Shane Geoghegan’s girlfriend ‘saw gunman who killed him’
The girlfriend of a rugby player shot dead in a case of mistaken identity heard the attack and saw the gunman who killed him, a court has heard.
John Dundon has gone on trial for the murder of Shane Geoghegan, who was shot five times near the Limerick home he shared with Jenna Barry in November 2008.
State prosecutors alleged Dundon ordered the killing of the victim's neighbour John McNamara, nicknamed Pitchfork, but that a gunman, already convicted of the murder, shot the wrong man.
Tom O'Connell, senior counsel, said the case centres on three State witnesses - April Collins, her sister Lisa and her partner Christopher McCarthy - whose lives are under threat.
"In this case the prosecution is very, very anxious to proceed," he said, as the accused, who is on hunger strike, hired a new legal team for the four week trial.
The case at the Special Criminal Court will resume on Monday to give Dundon's new legal team time to read 10,000 documents and examine CCTV footage.
Dundon, 30, from Hyde Road, Limerick, who cannot read or write, has pleaded not guilty to the murder of Mr Geoghegan near his home at Clonmore, Kilteragh, Dooradoyle, on November 9 2008.
The wheelchair bound inmate has said he is on hunger strike for weeks.
It is understood he has only been consuming liquids for a number of weeks in dispute of the case going ahead and looked pale and thin as he sat in the court in jeans and a striped jumper.
The three judge non-jury court heard Garryowen rugby player Geoghegan had been watching an Ireland rugby international at a friend's house and texted Ms Barry shortly before 1am on Sunday, November 9, saying he would be home shortly.
Mr O'Connell said within minutes Ms Barry heard shots, looked out her window and saw a man in a navy hooded top running towards a getaway car, a stolen Renault Espace later found burnt out a mile away.
The court heard gardai on the scene by 1.06am noticed the windows of another house on the estate had been shattered and went down the side of the house where they found the victim lying on the step of the back door.
"He showed no sign of life," Mr O'Connell said.
Mr Geoghegan was shot five times, and was crouched down facing the gunman when some of the bullets were fired.
The fatal shot was to the back of his head, the court heard.
Three bullets recovered from Mr Geoghegan's body and several casings found at the scene identified the weapon as a Gloc semi-automatic pistol.
Ms Barry and several members of the Geoghegan family sat in court surrounded by gardai as the graphic details were revealed.
Outlining the case for the prosecution, Mr O'Connell said State witness April Collins, then aged 21, saw a killing being ordered by Dundon.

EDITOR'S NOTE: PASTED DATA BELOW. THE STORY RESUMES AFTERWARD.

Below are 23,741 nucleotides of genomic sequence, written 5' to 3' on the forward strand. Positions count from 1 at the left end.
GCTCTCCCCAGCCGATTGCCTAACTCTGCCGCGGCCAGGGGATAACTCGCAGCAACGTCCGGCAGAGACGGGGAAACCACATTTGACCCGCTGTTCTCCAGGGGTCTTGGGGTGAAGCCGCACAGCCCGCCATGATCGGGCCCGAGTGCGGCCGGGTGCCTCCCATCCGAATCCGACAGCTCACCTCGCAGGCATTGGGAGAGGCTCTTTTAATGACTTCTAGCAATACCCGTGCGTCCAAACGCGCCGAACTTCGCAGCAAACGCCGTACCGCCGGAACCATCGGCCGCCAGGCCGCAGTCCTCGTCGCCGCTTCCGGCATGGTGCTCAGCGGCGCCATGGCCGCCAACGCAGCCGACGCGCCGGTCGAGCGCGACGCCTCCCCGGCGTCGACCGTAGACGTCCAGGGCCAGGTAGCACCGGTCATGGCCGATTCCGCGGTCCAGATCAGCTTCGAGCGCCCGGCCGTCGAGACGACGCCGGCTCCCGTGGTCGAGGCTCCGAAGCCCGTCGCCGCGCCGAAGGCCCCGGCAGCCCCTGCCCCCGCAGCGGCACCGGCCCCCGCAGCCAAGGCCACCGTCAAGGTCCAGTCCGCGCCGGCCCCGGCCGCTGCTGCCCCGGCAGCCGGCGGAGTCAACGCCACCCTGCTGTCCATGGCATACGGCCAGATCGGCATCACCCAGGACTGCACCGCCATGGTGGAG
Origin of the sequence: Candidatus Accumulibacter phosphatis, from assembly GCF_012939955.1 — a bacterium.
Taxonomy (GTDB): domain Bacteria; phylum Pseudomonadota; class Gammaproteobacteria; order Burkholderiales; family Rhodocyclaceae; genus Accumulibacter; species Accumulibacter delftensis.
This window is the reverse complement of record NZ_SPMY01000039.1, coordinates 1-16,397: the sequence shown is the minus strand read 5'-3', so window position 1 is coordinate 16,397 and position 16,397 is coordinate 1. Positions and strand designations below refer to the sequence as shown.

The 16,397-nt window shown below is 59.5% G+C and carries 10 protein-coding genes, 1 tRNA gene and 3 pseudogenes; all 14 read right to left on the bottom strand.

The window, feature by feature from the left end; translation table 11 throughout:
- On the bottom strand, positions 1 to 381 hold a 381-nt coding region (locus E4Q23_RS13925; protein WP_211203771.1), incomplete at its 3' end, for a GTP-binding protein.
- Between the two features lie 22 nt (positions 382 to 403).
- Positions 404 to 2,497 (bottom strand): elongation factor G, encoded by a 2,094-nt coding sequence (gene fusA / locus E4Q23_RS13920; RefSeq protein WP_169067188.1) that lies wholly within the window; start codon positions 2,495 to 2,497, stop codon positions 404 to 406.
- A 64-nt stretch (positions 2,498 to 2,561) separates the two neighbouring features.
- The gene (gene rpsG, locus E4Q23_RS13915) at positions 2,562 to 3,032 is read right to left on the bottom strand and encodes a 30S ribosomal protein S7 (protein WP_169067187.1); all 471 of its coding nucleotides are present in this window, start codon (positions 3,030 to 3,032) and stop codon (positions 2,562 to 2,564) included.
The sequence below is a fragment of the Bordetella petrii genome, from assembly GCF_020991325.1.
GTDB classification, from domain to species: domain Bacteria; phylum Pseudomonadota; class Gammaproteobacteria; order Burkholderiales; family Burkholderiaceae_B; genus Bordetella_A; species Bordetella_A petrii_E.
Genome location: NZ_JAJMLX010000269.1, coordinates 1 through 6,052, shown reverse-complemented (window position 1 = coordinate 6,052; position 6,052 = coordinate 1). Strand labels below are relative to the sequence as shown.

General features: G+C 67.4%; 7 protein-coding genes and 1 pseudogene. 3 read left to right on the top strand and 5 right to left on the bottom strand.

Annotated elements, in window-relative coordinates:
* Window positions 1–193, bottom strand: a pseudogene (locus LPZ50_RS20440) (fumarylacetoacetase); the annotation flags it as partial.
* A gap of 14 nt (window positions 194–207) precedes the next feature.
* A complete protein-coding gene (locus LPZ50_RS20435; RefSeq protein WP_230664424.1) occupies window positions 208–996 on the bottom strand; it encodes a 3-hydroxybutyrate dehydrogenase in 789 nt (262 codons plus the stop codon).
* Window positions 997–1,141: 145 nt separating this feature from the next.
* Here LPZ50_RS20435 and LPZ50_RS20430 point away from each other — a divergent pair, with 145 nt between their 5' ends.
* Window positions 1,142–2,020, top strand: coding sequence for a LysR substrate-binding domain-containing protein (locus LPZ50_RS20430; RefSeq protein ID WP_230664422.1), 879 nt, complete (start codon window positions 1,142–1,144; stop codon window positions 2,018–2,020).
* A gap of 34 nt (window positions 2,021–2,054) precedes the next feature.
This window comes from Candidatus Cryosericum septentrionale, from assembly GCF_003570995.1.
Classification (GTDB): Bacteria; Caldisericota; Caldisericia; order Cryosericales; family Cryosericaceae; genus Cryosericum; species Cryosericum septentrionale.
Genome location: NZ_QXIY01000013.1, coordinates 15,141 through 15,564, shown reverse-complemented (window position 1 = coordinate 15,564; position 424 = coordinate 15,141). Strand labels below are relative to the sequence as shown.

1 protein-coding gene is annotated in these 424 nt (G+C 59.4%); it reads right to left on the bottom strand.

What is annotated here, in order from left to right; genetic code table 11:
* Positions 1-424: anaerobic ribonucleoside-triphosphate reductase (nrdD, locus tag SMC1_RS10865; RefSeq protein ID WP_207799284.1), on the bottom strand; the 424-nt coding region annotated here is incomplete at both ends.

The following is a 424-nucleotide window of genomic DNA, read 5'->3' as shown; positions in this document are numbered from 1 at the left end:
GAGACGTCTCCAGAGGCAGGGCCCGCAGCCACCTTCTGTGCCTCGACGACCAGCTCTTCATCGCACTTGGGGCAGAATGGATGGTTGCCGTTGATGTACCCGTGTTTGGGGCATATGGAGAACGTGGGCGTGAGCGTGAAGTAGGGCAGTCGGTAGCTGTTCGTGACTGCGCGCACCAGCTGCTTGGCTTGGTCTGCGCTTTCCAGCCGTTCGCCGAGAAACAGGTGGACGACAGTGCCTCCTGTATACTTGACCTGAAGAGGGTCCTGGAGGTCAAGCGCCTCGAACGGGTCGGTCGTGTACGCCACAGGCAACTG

Ms Collins was in a relationship with the accused's brother Gerard when they met John Dundon and others on the Friday night before the shooting.
"In her presence she will say that John Dundon ordered Barry Doyle to kill John McNamara," he said.
Mr O'Connell said the couple had checked into a city centre hotel for the weekend to give Gerard Dundon an alibi and they met John Dundon and Doyle on the Sunday morning at the car park of a pub called Finnegans.
"In her presence John Dundon rang a man called Philip Collopy to say John Mc is dead," Mr O'Connell continued.
"As a result of that conversation with Philip Collopy he discovered John Mc isn't dead but that another person had been killed.
"When John Dundon discovered this information he got angry with Barry Doyle and Mr Doyle replied 'it's him, it's him, he is big'."
Mr O'Connell said evidence will also prove that the signal from a mobile phone used by Doyle was picked up by masts in the area.
Elsewhere, he alleged Lisa Collins will claim that John Dundon laughed when he said "John Mc was dead".
She admits stealing the Renault Espace weeks before the killing with her partner Christopher McCarthy, a cousin of Dundon's. The court heard she claims the theft was done out of fear and that she "felt sick" after seeing the news report of the car being used in Mr Geoghegan's murder.
Doyle has since been jailed for life for the shooting.
Dundon was due to go on trial yesterday but he dramatically sacked his legal team and later fainted and cut his head in a cell before he was due to represent himself.
An emergency consultant from Dublin's Beaumont Hospital, Peadar Gilligan, told the court that Dundon had two superficial cuts to the back of his head and that despite several tests - including a MRI scan - there was no obvious reason for his unconsciousness on arrival to the emergency department yesterday afternoon.
"My impression was possible psychogenic coma," he said.
"There was no medical cause for the coma."
The court heard Dundon's family had contacted Limerick-based solicitor John Devane to represent him, along with senior counsel Brendan Nix, after Dundon unknowingly agreed to represent himself.
Mr Nix told the court "there will be no messing around" during the trial if he took over the case.
"I won't be party to any obfuscation," he said.